Dr Stefano Volponi PhD, Ricercatore ISPRA – Istituto Superiore Protezione e Ricerca Ambientale Area CFN – Pareri tecnici e strategie di conservazione via Ca’ Fornacetta 9 – 40064 OZZANO EMILIA, Bologna, Italy.



This Appendix provides a summary of the issue and references to (i) evidence, (ii) consumer guidance on game meat consumption, and (iii) relevant policy initiatives.

LEAVING A TOXIC LEGACY: why lead ammunition needs to be replaced

Due to its high toxicity and public health problems caused by it, most releases of lead into the environment in Europe are now subject to strict regulations. However, shooting activities annually release tens of thousands of tonnes of lead ammunition into the European environment creating an on-going and accumulating toxic legacy. This environmental contamination results in the deaths of approximately a million swans, ducks and geese per year and large numbers of terrestrial birds and raptors which are exposed when they eat ammunition or ammunition fragments either directly from the environment or in the flesh of their prey. Lead poisoning affects the welfare of even larger numbers of animals and has negative effects on the population size and trend of some bird species.

Lead ammunition also presents risks to human health. Bullets and gunshot frequently leave behind tiny lead fragments, invisible to the naked eye, as they pass through a shot animal. This often results in high lead concentrations in the meat of game animals destined for human consumption, presenting risks to the health of people that frequent eat wild game.  It is established that lead derived from remnants of ammunition in game meat is absorbed by humans.  This is of particular concern for young children and women of pregnancy age because the development of the nervous system is very sensitive to the effects of lead. Even small increases in blood lead in children are associated with decreased IQ and academic performance later in life. Food safety and health agencies in several EU countries have produced advice recommending that these sensitive groups should avoid eating game shot with lead ammunition, and that other people should limit their consumption.

We have known about the effects of lead on wild birds for over a century, and the risks to people for several decades. Initial controls on the use of toxic lead gunshot for shooting waterfowl, requiring its replacement with ‘non-toxic’ alternative gunshot, happened in the USA more than 30 years ago.  A wide variety of alternatives are available and a few European countries required the use of non-toxic gunshot decades ago; e.g. Denmark banned all uses of lead gunshot in 1996. In many countries, current restrictions relate specifically to wetlands and wetland birds, but across the EU controls are inconsistent, compliance is patchy, and restrictions do not adequately control the risks.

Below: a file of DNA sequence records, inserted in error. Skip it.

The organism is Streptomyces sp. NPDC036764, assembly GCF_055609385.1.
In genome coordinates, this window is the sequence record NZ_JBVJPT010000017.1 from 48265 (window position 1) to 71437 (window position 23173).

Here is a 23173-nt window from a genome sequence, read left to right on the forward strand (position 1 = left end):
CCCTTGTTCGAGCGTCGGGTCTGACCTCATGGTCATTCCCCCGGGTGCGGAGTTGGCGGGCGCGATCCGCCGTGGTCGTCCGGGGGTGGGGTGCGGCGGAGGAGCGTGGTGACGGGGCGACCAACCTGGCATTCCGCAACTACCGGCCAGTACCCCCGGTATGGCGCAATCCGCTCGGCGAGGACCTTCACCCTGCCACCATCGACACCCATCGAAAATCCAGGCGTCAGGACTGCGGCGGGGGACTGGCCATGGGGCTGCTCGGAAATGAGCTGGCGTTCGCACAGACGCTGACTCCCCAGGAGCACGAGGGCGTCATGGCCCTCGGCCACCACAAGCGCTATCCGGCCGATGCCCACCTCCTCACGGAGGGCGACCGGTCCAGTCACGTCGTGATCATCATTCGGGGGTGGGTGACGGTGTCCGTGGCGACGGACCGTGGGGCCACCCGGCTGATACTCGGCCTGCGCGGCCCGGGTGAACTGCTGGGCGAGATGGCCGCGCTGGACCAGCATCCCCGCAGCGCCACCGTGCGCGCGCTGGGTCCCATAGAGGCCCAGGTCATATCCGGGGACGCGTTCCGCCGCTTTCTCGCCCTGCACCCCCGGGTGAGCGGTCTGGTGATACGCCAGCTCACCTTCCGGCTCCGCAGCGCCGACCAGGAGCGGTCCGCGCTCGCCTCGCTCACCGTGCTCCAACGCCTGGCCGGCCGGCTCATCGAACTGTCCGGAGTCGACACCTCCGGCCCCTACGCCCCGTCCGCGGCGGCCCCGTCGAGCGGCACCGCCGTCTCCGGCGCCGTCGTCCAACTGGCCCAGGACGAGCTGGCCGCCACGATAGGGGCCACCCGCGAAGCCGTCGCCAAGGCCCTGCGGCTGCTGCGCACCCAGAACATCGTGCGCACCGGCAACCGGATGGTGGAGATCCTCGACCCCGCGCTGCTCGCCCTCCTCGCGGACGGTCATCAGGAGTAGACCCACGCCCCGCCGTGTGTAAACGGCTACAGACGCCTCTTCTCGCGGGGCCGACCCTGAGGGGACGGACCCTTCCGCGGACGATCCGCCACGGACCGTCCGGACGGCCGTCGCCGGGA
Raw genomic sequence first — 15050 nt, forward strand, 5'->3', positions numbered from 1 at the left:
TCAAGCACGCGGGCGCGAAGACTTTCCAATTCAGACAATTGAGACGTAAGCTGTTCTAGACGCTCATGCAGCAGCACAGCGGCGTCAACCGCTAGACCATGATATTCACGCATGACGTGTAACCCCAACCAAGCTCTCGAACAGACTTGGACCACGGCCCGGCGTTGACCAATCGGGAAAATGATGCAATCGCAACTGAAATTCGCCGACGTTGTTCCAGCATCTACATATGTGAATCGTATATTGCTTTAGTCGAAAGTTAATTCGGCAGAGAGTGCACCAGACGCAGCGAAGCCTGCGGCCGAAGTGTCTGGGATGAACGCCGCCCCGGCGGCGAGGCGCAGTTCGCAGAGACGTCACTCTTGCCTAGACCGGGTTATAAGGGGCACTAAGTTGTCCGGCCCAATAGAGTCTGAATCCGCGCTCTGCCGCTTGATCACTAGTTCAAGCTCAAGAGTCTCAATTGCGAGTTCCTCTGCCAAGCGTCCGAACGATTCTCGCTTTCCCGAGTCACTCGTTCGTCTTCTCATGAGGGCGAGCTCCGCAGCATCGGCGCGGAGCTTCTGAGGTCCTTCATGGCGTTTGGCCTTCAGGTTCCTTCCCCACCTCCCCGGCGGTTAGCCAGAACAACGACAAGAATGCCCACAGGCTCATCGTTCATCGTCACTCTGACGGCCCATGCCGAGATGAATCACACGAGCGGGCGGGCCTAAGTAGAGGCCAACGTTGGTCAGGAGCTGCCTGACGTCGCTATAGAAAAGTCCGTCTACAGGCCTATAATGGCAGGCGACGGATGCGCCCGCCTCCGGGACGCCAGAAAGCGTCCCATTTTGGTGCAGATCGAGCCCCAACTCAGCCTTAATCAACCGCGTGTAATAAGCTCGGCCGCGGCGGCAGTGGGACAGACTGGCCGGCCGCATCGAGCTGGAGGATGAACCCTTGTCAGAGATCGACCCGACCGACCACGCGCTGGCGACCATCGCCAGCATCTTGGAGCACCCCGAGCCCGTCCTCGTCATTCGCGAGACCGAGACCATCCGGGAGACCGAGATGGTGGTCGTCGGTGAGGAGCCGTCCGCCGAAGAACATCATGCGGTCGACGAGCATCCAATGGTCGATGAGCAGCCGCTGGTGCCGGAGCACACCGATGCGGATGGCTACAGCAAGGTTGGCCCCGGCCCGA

The extent of lead poisoning of wetland birds, the need for harmonised responses across EU Member States, and the need to fulfil obligations under the Agreement on the Conservation of African-Eurasian Migratory Waterbirds (AEWA), drove the European Commission to ask the European Chemicals Agency (ECHA) to prepare a report proposing a restriction on lead gunshot in wetlands. ECHA’s scientific committees (RAC[2] and SEAC[3]) reviewed all of the evidence and adopted (in June 2018) the proposal and opinion that lead gunshot requires restriction in or over wetlands.  The proposal is subject to several months of internal Commission scrutiny before being voted upon by the EU REACH Committee and considered by the Council of Europe and European Parliament before adoption into law.

While we hope and anticipate that this proposal will become law, a restriction on lead gunshot in wetlands alone will not sufficiently reduce risks to human consumers, terrestrial birds, raptors and the environment; it should be seen as a first step towards the replacement of all lead ammunition with non-toxic alternatives. At the request of the Commission, ECHA has recently published an Annex XV Investigation Report on the evidence of impacts of lead ammunition in terrestrial environments which recommends that measures are needed to regulate the use of lead ammunition in terrestrial environments in addition to those proposed for wetlands.

It is hoped that Member States will act upon this and mitigate the unnecessary ongoing exposure of European citizens and wildlife to lead ammunition.


(i) Summaries and reviews of key evidence

EUROPEAN CHEMICALS AGENCY (ECHA). Adopted Opinions on Restriction Proposals. Lead compounds – shot. EC Number: 231-100-4; CAS Number: 7439-92-1. Restriction report, opinions of ECHA Committees and consultation responses available at: https://echa.europa.eu/previous-consultations-on-restriction-proposals/-/substance-rev/17005/term. Consensus comments from a group of 45 scientists to the restriction report can be found under reference 1802, ‘Comments submitted to date on restriction report’ updated 21.12.17

ECHA Annex XV Investigation Report (ECHA/PR/18/14). ECHA identifies risks to terrestrial environment from lead ammunition. The European Chemicals Agency (ECHA) recommends that measures are needed to regulate the use of lead ammunition in terrestrial environments in addition to those proposed for wetlands. https://echa.europa.eu/-/echa-identifies-risks-to-terrestrial-environment-from-lead-ammunition

DELAHAY, R.J. & SPRAY, C.J. (Eds.) 2015. Proceedings of the Oxford Lead Symposium. Lead Ammunition: understanding and minimising the risks to human and environmental health. Edward Grey Institute, The University of Oxford, UK. 152pp. Available at: http://oxfordleadsymposium.info/proceedings/

LEAD AMMUNITION GROUP (LAG). Reports, correspondence, meeting minutes and resources available at: http://www.leadammunitiongroup.org.uk/